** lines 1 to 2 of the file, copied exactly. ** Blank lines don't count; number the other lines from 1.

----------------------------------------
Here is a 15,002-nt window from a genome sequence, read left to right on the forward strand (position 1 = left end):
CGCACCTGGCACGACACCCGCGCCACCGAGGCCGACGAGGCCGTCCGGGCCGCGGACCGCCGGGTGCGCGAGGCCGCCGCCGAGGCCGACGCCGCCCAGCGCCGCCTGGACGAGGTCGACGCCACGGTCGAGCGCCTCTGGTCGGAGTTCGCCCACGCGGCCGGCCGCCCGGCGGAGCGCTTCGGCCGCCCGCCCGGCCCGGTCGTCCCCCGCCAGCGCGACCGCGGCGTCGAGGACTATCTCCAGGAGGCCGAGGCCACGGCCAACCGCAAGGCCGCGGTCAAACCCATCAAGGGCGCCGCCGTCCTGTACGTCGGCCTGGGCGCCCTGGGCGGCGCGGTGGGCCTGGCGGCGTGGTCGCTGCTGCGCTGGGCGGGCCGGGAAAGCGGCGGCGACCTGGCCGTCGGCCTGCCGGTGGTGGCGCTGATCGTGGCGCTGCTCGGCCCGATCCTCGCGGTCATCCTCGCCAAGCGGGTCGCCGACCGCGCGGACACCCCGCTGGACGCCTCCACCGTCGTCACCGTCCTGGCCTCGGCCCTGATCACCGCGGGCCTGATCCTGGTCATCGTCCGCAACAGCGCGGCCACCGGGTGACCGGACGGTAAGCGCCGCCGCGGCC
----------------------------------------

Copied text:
Here is a 15,002-nt window from a genome sequence, read left to right on the forward strand (position 1 = left end):
CGCACCTGGCACGACACCCGCGCCACCGAGGCCGACGAGGCCGTCCGGGCCGCGGACCGCCGGGTGCGCGAGGCCGCCGCCGAGGCCGACGCCGCCCAGCGCCGCCTGGACGAGGTCGACGCCACGGTCGAGCGCCTCTGGTCGGAGTTCGCCCACGCGGCCGGCCGCCCGGCGGAGCGCTTCGGCCGCCCGCCCGGCCCGGTCGTCCCCCGCCAGCGCGACCGCGGCGTCGAGGACTATCTCCAGGAGGCCGAGGCCACGGCCAACCGCAAGGCCGCGGTCAAACCCATCAAGGGCGCCGCCGTCCTGTACGTCGGCCTGGGCGCCCTGGGCGGCGCGGTGGGCCTGGCGGCGTGGTCGCTGCTGCGCTGGGCGGGCCGGGAAAGCGGCGGCGACCTGGCCGTCGGCCTGCCGGTGGTGGCGCTGATCGTGGCGCTGCTCGGCCCGATCCTCGCGGTCATCCTCGCCAAGCGGGTCGCCGACCGCGCGGACACCCCGCTGGACGCCTCCACCGTCGTCACCGTCCTGGCCTCGGCCCTGATCACCGCGGGCCTGATCCTGGTCATCGTCCGCAACAGCGCGGCCACCGGGTGACCGGACGGTAAGCGCCGCCGCGGCC